However, these modems can’t make use of the lower-frequency networks favored by providers like T-Mobile that I mentioned above.

To put it simply, many of these early phones won’t be able to make full use of the networks.

And as a final consideration, the answer will also depend on whether your hometown is an area that will receive 5G wireless network coverage this year. Obviously, if you live in a town that doesn’t have 5G coverage yet, there isn’t much point in having a 5G-enabled phone.

But for readers who live in a market with 5G, my strong preference would be for the 5G iPhone, due out in the fall. Apple, as a company, puts a strong emphasis on security and user privacy. Compare that to Android, which actively collects user data to better target us with ads.

Question No. 3: But What About 6G?

We’re just at the beginning of the 5G era. But already, several investors are curious about 6G.

This question shows a lot of forward thinking.

Industry experts met at the first major 6G gathering in Finland back in March 2019. That led to the launch of the 6Genesis Flagship Program (6GFP). It’s an eight-year, $230 million project to develop, implement, and test the key technologies needed for 6G.

But why are industry experts already talking about 6G with 5G just now gaining steam?

The answer is that wireless technologies are about a decade in the making. It’s a complex development process that requires an incredible amount of collaboration in the industry.

To develop a next-generation wireless standard, it typically requires more than 100 companies working together and contributing their intellectual property.

Believe it or not, we started working on 5G way back in 2010… just as 4G was being rolled out. So the new focus on 6G this early is normal. The same is true for each wireless generation.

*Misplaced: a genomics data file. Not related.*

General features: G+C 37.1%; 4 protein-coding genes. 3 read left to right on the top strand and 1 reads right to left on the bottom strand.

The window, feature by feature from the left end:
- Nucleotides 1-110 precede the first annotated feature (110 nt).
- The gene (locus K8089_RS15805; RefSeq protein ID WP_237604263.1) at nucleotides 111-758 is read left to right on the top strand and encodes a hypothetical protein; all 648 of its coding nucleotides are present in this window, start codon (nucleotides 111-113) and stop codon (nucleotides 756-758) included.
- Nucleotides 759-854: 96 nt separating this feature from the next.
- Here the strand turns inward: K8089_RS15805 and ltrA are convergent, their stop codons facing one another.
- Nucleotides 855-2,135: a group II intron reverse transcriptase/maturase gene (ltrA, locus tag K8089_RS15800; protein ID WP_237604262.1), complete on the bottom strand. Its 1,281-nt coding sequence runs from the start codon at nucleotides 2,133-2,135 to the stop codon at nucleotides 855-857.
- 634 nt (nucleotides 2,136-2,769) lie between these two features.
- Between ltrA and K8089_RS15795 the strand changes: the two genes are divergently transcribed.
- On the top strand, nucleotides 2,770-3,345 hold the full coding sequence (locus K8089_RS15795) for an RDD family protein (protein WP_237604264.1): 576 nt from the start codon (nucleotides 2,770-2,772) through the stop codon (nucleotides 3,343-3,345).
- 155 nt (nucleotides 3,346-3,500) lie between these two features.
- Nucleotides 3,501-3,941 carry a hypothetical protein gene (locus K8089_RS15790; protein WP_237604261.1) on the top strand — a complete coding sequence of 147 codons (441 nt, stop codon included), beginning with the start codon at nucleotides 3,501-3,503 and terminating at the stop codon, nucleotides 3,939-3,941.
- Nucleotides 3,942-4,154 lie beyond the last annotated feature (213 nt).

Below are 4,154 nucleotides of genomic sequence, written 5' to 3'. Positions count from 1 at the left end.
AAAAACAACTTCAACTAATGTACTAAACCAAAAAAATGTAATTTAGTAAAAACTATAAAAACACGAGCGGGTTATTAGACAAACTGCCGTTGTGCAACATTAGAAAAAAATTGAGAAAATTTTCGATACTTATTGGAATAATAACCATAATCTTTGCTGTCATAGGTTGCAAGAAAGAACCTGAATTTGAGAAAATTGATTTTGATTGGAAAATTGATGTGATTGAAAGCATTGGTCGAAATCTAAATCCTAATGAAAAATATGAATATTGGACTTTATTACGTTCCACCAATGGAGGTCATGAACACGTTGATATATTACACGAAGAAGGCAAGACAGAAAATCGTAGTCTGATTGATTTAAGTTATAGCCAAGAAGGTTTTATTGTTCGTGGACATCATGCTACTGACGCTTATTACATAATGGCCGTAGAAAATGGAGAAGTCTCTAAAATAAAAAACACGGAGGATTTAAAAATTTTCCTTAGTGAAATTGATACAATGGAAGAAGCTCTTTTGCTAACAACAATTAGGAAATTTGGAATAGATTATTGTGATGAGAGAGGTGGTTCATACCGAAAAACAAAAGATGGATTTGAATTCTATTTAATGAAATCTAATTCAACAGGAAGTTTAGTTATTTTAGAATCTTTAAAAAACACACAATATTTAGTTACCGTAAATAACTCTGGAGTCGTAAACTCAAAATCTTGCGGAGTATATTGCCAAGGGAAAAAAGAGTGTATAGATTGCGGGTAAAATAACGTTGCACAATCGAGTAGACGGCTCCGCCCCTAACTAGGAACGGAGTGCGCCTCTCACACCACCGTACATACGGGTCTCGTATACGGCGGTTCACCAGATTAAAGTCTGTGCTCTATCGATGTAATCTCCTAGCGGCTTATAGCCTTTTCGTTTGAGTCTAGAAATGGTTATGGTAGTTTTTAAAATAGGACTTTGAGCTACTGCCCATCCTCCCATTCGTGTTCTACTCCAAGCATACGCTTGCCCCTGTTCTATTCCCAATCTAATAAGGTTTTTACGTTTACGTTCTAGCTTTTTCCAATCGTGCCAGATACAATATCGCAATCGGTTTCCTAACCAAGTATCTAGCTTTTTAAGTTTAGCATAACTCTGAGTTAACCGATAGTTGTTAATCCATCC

6G will require small-cell architecture like 5G. Except, it will need even more cell towers and base stations in order to operate at even higher frequencies.

That’s just what’s needed to get the deep network penetration necessary to deliver higher speeds and larger bandwidth. We can expect 6G speeds to be about 10 times faster than 5G. That puts us around 10 gigabits per second.

In other words, 6G would be, on average, about 1,000 times faster than today’s 4G.

That might seem unnecessarily fast. For how we use today’s wireless networks, it is. But with more bandwidth and higher speeds come applications that utilize the newfound network capabilities.

And we can expect artificial intelligence (AI) to be deeply sown into 6G networks. AI will help manage what will be incredibly complex wireless networks. And it will enable incredible services even above what 5G will bring.

Of course, you won’t hear me talk about 6G much in the next few years. That’s because there are no 6G investment opportunities yet. It’s still a decade out.

So we’re laser-focused on 5G right now. The 5G boom is just hitting the sweet spot as we move into 2020. I’m not exaggerating when I say that this is a “once in a decade” investing opportunity.

One day soon, we will wake up to a world powered by these 5G networks. Thanks to 5G, technology like self-driving cars, holographic telepresence, and virtual reality applications will be the norm.

And investors who didn’t invest in the 5G opportunity early will wonder how they could have possibly missed it…


Jeff Brown
Editor, The Bleeding Edge

P.S. Some investors may be skeptical of the potential of 5G. Is it really revolutionary? Is the investment potential really that extraordinary? I spent a decade working as an executive in the telecommunications industry. And I can tell you the answer is yes.

But the time to take a position is now. By the end of 2020, 5G will be widespread. Hundreds of millions of 5G devices will be sold. And the largest investment returns will be gone.

That’s why I’ve been preparing my readers right now. Details right here.